Below, musical highlights from the show, beginning with the closing number – which recapped the entire night to Jay-Z and Alicia Keys’ “Empire State of Mind.”
*The new Broadway production of Horton Foote’s The Trip to Bountiful, featuring Emmy-winning stage and screen star Cicely Tyson, has extended its run at the Stephen Sondheim Theatre.
The production, which officially opened April 23, had been scheduled for a 14-week limited engagement through July 7. It has now extended an additional eight weeks and will continue through Sept. 1.
Bountiful was recently nominated for four Tony Awards, including Best Actress in a Play (Tyson), Best Featured Actress in a Play (Condola Rashad), Best Sound Design for a Play (John Gromada) and Best Revival of a Play.
The cast also includes Academy Award winner Cuba Gooding Jr. (“Jerry Maguire,” “Red Tails”), Emmy Award nominee Vanessa Williams (“Ugly Betty,” “Desperate Housewives”), Rashad (Lifetime’s “Steel Magnolias,” Broadway’s Stick Fly), Tom Wopat, Devon Abner, Curtis Billings, Pat Bowie, Leon Addison Brown, Arthur French, Susan Heyward, Bill Kux, Linda Powell and Charles Turner.
*“My sister and I ran across my mother and my fathers’ journals and the things we read, we were like, ‘whoa, these are things we didn’t know,’” Zeola Gaye tells EURweb publisher Lee Bailey, as we continue with Part 2 of the illuminating interview.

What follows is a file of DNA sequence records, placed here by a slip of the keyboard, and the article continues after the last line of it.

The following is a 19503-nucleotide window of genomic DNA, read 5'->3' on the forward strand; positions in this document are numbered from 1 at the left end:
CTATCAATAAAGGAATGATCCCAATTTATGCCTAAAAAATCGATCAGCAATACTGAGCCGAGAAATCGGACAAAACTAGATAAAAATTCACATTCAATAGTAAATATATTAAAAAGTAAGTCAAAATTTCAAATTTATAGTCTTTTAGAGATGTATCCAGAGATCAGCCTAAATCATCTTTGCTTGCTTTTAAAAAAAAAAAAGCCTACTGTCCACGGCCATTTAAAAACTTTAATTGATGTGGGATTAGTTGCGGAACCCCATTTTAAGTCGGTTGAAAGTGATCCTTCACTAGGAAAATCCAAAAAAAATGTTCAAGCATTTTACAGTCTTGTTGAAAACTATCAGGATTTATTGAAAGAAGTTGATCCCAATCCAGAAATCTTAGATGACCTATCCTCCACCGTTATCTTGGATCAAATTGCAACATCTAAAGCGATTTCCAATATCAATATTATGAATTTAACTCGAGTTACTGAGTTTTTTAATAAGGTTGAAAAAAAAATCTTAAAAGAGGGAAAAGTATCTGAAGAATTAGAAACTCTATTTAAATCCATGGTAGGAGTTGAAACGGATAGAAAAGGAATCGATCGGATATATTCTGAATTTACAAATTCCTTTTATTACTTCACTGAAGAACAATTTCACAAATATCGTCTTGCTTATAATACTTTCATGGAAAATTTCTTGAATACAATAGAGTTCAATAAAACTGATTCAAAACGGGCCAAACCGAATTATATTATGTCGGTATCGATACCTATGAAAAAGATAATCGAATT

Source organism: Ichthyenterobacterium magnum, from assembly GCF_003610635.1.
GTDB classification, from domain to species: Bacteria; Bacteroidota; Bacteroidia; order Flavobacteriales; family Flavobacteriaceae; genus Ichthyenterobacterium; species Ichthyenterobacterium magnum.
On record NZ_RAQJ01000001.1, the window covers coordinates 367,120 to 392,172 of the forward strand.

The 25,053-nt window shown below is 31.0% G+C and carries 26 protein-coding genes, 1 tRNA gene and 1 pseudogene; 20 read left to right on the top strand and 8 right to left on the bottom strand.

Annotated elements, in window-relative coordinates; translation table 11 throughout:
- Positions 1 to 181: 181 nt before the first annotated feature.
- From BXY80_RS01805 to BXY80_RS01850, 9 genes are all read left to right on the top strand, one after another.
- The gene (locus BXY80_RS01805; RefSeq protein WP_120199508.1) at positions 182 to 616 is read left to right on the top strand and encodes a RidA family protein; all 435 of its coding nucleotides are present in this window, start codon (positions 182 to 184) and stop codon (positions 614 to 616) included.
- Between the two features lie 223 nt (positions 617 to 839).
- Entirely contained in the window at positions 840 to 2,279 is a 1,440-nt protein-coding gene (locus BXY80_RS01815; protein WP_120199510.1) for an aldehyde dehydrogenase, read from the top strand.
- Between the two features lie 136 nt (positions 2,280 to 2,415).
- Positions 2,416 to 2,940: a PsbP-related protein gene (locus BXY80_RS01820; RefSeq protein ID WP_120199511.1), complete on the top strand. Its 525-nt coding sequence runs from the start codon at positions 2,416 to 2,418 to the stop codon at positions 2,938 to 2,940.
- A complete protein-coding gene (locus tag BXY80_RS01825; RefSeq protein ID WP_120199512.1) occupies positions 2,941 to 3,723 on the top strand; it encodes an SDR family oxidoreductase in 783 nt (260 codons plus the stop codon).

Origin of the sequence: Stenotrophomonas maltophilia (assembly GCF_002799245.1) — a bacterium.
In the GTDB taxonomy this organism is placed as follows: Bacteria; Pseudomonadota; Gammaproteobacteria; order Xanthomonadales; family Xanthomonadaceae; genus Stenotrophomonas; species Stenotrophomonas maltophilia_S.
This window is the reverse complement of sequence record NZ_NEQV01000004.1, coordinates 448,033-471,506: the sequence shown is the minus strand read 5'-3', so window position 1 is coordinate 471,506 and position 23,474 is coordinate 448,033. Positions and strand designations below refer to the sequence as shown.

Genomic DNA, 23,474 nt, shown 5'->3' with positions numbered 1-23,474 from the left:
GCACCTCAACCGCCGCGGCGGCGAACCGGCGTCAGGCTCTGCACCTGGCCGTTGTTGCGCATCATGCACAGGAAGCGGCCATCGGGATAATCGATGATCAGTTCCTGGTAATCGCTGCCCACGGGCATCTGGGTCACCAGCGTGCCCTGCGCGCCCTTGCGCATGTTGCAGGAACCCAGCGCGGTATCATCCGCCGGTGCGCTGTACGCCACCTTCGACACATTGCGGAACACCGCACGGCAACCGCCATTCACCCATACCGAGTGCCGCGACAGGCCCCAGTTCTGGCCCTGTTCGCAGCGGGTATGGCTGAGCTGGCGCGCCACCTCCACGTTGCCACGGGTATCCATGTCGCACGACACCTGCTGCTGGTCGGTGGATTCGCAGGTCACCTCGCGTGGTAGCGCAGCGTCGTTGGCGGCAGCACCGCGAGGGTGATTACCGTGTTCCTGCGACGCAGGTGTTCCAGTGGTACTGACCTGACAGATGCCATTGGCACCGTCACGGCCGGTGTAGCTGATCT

As the new stage play, “My Brother Marvin,” continues its trek around the country, Zeola admits it was after finding these journals that the decision was made as to the direction that the play would take. They were not going to hold anything back! The journals explain a lot about their parents; details that, according to Zeola, can have a great impact on future generations of their family.
Zeola had no idea that her parents even kept journals, and she found her mother’s childhood particularly shocking, but chose to focus more on the history of Marvin Gay, Sr. in the play, because he is the one who pulled the trigger. She shares how sad it made her father in later years to learn how people felt about him.
“He even said it in one of his letters on one of the pages, ‘I’m not a monster. I just raised my children the best way I could.’”
Mr. Gay is said to have kept journals all the way up until—and even after–the shooting; even when he was living at the residential facility. His family recalls he was always writing.
At this writing, My Brother, MARVIN is in the nation’s capital, Washington, D.C., nearing the end of a 5-day run at the historic WarnerTheatre. In part 1, Zeola gushed about the star-studded cast her team was able to bring together; including Lynn Whitfield, Clifton Powell, and singer, Keith Washington. In the audio clip below, she tells Bailey why Lynn Whitfield was chosen for the role of Alberta Gay, Marvin’s mother.